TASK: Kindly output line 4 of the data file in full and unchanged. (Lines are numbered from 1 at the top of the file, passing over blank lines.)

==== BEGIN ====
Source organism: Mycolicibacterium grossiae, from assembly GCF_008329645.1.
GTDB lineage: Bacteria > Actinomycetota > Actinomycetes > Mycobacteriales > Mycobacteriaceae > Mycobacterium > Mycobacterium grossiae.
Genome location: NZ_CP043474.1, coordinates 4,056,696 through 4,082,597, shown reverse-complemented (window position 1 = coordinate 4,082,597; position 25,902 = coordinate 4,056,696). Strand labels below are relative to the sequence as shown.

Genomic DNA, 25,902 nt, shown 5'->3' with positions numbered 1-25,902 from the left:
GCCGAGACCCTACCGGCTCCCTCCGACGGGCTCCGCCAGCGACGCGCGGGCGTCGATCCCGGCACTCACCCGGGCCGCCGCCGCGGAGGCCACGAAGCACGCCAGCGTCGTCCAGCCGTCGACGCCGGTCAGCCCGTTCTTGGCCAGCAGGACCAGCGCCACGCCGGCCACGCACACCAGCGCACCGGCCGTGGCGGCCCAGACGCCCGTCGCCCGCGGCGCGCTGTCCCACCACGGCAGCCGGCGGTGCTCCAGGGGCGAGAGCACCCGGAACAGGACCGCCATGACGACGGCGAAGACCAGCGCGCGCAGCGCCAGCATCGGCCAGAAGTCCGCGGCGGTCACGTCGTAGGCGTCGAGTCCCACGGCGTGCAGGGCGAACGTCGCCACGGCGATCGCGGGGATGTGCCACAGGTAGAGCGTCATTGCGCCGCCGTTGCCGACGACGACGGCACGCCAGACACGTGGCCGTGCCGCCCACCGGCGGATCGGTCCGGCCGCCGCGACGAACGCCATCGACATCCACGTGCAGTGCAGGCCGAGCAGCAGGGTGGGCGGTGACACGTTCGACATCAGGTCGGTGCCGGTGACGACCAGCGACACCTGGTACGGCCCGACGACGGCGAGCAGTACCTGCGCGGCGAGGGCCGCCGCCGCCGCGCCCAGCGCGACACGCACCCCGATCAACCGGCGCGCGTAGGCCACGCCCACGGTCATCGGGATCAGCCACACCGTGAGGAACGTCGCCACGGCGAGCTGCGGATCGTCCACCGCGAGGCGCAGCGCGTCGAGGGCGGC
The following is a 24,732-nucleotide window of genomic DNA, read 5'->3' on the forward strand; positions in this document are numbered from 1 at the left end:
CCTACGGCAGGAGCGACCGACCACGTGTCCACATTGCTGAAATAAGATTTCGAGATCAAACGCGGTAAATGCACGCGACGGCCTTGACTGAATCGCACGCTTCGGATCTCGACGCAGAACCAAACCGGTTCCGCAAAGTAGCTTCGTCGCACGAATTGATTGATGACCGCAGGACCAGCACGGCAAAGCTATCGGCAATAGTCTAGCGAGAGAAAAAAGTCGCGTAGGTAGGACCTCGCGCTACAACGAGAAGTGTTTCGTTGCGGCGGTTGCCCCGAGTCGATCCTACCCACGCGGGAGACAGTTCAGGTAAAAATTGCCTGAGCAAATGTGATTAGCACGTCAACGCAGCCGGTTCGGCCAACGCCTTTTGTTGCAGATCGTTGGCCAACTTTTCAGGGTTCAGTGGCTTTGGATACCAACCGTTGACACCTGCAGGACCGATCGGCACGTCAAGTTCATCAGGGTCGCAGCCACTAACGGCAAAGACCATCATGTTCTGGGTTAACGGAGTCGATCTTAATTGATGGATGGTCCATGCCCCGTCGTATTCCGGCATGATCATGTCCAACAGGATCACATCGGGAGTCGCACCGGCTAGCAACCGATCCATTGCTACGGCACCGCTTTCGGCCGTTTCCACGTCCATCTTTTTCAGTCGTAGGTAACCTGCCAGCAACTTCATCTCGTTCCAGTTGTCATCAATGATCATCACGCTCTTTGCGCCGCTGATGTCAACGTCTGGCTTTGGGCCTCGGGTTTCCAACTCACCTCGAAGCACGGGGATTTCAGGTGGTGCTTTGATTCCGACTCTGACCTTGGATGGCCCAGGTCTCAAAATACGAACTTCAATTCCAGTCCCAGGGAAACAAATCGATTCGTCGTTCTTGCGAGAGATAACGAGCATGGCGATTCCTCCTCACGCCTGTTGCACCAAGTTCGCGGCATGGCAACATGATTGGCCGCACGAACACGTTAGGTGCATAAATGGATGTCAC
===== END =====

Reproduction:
Genomic DNA, 25,902 nt, shown 5'->3' with positions numbered 1-25,902 from the left: